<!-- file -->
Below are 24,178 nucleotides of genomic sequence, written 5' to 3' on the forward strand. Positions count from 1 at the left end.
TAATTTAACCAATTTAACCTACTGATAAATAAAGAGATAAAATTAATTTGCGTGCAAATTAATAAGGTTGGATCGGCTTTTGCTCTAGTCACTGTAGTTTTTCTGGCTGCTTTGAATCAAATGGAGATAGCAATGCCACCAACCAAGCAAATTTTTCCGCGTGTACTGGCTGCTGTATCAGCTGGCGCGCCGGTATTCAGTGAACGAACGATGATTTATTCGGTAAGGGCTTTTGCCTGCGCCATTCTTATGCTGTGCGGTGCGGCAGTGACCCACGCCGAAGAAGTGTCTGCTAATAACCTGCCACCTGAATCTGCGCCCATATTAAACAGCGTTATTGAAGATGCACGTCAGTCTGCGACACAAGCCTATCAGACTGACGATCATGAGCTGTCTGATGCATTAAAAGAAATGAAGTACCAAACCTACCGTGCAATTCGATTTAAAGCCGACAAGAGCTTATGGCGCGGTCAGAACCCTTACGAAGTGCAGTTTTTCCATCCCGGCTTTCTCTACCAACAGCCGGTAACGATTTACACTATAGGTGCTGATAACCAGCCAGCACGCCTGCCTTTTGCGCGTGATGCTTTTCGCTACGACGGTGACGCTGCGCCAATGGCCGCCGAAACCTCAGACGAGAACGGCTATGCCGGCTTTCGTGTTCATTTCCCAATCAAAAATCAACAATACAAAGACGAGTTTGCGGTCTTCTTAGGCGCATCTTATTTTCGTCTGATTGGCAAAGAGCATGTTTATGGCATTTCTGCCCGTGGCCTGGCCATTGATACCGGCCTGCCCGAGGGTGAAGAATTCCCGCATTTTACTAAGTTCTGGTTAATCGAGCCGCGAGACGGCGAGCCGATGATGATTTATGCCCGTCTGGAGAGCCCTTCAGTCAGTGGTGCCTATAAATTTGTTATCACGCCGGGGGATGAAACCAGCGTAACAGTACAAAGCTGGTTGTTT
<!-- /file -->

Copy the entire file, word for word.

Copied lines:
Below are 24,178 nucleotides of genomic sequence, written 5' to 3' on the forward strand. Positions count from 1 at the left end.
TAATTTAACCAATTTAACCTACTGATAAATAAAGAGATAAAATTAATTTGCGTGCAAATTAATAAGGTTGGATCGGCTTTTGCTCTAGTCACTGTAGTTTTTCTGGCTGCTTTGAATCAAATGGAGATAGCAATGCCACCAACCAAGCAAATTTTTCCGCGTGTACTGGCTGCTGTATCAGCTGGCGCGCCGGTATTCAGTGAACGAACGATGATTTATTCGGTAAGGGCTTTTGCCTGCGCCATTCTTATGCTGTGCGGTGCGGCAGTGACCCACGCCGAAGAAGTGTCTGCTAATAACCTGCCACCTGAATCTGCGCCCATATTAAACAGCGTTATTGAAGATGCACGTCAGTCTGCGACACAAGCCTATCAGACTGACGATCATGAGCTGTCTGATGCATTAAAAGAAATGAAGTACCAAACCTACCGTGCAATTCGATTTAAAGCCGACAAGAGCTTATGGCGCGGTCAGAACCCTTACGAAGTGCAGTTTTTCCATCCCGGCTTTCTCTACCAACAGCCGGTAACGATTTACACTATAGGTGCTGATAACCAGCCAGCACGCCTGCCTTTTGCGCGTGATGCTTTTCGCTACGACGGTGACGCTGCGCCAATGGCCGCCGAAACCTCAGACGAGAACGGCTATGCCGGCTTTCGTGTTCATTTCCCAATCAAAAATCAACAATACAAAGACGAGTTTGCGGTCTTCTTAGGCGCATCTTATTTTCGTCTGATTGGCAAAGAGCATGTTTATGGCATTTCTGCCCGTGGCCTGGCCATTGATACCGGCCTGCCCGAGGGTGAAGAATTCCCGCATTTTACTAAGTTCTGGTTAATCGAGCCGCGAGACGGCGAGCCGATGATGATTTATGCCCGTCTGGAGAGCCCTTCAGTCAGTGGTGCCTATAAATTTGTTATCACGCCGGGGGATGAAACCAGCGTAACAGTACAAAGCTGGTTGTTT